Steve Riley, Town Manager of the Town of Hilton Head Island, and Scott Marshall, Deputy Town Manager of the Town of Bluffton provided perspectives on their respective towns and fielded questions on a range of issues from League members and guests at our March 9 meeting.
According to Marshall, the Town of Bluffton has grown 1000 percent since its incorporation in 1852 as a summer coastal retreat to its present vibrant community. As a result of the annexation of a number of large pieces of property since 2000, what was once a one-square mile town is now a town of 17,000 people residing on the fifth largest municipal land mass in South Carolina. Because residents of unincorporated areas must petition to be annexed into the Town, there are "donut holes" and outlying communities of about 23,000 additional people who benefit from Town services but do not reside in the Town and, therefore, cannot vote for Town officials. Bluffton has received many accolades--including "one of the top cities for retirement" per Forbes Magazine and recognition of its Wharf Street Redevelopment Project as an outstanding example of revitalization.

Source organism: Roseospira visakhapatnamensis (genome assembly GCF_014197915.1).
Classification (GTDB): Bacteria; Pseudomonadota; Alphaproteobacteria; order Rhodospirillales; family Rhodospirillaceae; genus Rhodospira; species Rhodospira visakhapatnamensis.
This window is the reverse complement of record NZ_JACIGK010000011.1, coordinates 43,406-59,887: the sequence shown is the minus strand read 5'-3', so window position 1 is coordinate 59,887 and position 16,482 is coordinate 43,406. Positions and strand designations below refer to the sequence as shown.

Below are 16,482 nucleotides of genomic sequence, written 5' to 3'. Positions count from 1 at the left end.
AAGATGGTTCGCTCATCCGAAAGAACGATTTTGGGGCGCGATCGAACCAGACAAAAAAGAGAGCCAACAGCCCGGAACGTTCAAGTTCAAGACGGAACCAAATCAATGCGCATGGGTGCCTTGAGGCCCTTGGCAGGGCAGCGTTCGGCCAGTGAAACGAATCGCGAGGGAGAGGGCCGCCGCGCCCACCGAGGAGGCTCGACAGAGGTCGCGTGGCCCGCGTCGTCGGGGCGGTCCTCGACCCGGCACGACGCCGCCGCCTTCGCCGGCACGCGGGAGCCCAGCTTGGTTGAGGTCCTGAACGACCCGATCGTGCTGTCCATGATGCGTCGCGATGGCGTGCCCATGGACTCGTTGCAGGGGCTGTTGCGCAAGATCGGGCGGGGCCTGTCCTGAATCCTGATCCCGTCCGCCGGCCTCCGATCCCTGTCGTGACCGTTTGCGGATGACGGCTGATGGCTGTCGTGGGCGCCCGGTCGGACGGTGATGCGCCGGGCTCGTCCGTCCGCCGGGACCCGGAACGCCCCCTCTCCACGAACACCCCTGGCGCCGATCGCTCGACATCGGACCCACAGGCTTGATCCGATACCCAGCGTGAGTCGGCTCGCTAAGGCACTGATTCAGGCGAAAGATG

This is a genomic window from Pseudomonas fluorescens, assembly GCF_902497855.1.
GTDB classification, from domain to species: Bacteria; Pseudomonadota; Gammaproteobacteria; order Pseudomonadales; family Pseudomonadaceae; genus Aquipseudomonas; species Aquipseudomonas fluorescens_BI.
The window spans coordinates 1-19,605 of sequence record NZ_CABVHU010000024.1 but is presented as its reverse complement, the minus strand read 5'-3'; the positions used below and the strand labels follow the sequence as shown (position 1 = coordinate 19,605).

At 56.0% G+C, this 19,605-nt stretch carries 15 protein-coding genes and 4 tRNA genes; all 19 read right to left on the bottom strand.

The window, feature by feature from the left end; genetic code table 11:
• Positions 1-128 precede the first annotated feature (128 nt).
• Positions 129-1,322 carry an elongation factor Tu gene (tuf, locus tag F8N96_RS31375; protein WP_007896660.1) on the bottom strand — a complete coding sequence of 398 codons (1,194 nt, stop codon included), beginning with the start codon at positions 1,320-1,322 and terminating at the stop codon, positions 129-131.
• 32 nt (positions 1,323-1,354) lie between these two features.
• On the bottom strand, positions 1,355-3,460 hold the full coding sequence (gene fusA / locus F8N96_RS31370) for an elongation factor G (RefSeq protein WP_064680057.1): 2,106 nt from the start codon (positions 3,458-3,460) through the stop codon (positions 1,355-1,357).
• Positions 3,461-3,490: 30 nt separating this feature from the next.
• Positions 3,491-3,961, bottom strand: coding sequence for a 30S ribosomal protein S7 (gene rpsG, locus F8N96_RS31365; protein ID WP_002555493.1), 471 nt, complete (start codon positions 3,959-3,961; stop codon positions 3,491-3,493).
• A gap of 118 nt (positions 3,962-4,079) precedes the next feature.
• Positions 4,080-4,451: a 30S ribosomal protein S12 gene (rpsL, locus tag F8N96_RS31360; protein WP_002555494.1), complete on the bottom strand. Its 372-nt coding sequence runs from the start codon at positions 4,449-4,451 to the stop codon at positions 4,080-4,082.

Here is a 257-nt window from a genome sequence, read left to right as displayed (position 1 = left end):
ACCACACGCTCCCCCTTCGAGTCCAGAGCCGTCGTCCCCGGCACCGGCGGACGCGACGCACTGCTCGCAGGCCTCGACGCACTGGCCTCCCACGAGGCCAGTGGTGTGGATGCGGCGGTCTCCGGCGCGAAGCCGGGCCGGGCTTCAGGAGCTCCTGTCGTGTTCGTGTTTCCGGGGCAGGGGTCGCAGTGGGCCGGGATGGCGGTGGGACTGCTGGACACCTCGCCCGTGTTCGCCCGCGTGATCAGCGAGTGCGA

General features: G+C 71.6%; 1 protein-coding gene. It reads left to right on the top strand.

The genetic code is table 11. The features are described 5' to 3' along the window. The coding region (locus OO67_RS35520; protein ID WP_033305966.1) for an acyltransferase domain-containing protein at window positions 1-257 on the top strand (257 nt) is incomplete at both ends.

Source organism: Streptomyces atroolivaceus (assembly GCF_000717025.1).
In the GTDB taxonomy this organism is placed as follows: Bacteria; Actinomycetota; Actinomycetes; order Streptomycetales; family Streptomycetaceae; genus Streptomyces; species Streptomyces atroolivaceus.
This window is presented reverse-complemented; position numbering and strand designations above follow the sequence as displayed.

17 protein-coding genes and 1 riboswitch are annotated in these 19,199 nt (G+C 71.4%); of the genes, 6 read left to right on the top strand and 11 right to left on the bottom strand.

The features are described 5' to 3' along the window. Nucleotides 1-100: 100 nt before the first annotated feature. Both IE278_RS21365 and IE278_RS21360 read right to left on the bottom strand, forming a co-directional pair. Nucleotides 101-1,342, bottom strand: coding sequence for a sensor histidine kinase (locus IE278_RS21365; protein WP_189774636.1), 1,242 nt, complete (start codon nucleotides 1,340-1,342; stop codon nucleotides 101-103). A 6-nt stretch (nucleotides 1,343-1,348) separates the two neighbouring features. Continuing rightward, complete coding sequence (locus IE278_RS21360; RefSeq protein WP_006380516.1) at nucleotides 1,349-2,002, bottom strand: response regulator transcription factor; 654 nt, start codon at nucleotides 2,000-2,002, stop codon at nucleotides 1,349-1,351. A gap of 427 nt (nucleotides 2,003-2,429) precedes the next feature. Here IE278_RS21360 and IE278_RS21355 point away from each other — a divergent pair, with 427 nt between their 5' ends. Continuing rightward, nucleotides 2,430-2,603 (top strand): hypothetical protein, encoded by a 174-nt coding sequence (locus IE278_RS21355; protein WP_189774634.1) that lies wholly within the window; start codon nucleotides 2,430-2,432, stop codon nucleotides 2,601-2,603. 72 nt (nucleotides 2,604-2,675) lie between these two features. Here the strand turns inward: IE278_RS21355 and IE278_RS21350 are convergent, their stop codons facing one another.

Marshall cited many of the Town's current initiatives to protect and enhance the Town and its natural assets, including protection of the May River, expansion of Oyster Factory Park, and the creation of pathways, enhanced streetscapes, and additional parking. The Town is also planning to redevelop and enhance the Town Hall, which has a long history in the community but is not adequate to house Town operations.
The Town welcomes more "citizen leaders" to sit on its twenty boards and commissions and help realize the Town's vision of "appreciating the past, focusing on today, and planning together for a greater future."
Hilton Head Town Manager Steve Riley posed the question "Where do we go from here?" According to Riley, although the Hilton Head Island is a great place to live, it can always be better. Its current comprehensive plan consists of 187 good ideas but has no focus. Riley identified what he views as the Town's five core values-- beauty, enrichment, amenities, cosmopolitan, and hardy (BEACH)-- and what needs to be done to advance them.
Beauty--The beach is Hilton Head's core asset, which the Town needs to preserve through renourishment. Hilton Head is the only local government that does so with its own funding source. It also needs to complete the provision of sewer service to all and help those who can't afford to connect.